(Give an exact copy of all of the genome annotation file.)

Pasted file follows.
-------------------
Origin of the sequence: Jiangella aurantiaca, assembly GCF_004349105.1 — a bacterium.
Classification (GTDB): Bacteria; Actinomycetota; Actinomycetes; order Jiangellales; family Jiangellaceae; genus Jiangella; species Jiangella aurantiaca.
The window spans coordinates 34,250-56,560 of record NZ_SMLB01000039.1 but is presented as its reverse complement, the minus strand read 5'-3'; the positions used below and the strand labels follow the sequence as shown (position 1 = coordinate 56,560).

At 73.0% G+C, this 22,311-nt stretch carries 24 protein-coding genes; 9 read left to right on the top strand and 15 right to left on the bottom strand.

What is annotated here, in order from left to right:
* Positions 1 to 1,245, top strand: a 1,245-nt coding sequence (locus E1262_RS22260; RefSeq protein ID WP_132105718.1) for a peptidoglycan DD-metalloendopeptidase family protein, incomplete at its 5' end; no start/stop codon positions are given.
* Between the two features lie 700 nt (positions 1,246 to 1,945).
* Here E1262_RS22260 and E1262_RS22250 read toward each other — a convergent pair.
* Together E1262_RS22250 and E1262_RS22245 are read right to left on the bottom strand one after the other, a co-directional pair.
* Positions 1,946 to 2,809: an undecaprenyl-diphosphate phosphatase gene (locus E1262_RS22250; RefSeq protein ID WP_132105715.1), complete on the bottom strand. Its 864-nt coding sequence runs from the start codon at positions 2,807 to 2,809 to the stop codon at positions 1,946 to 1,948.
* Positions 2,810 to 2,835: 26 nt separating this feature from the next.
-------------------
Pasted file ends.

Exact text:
Origin of the sequence: Jiangella aurantiaca, assembly GCF_004349105.1 — a bacterium.
Classification (GTDB): Bacteria; Actinomycetota; Actinomycetes; order Jiangellales; family Jiangellaceae; genus Jiangella; species Jiangella aurantiaca.
The window spans coordinates 34,250-56,560 of record NZ_SMLB01000039.1 but is presented as its reverse complement, the minus strand read 5'-3'; the positions used below and the strand labels follow the sequence as shown (position 1 = coordinate 56,560).

At 73.0% G+C, this 22,311-nt stretch carries 24 protein-coding genes; 9 read left to right on the top strand and 15 right to left on the bottom strand.

What is annotated here, in order from left to right:
* Positions 1 to 1,245, top strand: a 1,245-nt coding sequence (locus E1262_RS22260; RefSeq protein ID WP_132105718.1) for a peptidoglycan DD-metalloendopeptidase family protein, incomplete at its 5' end; no start/stop codon positions are given.
* Between the two features lie 700 nt (positions 1,246 to 1,945).
* Here E1262_RS22260 and E1262_RS22250 read toward each other — a convergent pair.
* Together E1262_RS22250 and E1262_RS22245 are read right to left on the bottom strand one after the other, a co-directional pair.
* Positions 1,946 to 2,809: an undecaprenyl-diphosphate phosphatase gene (locus E1262_RS22250; RefSeq protein ID WP_132105715.1), complete on the bottom strand. Its 864-nt coding sequence runs from the start codon at positions 2,807 to 2,809 to the stop codon at positions 1,946 to 1,948.
* Positions 2,810 to 2,835: 26 nt separating this feature from the next.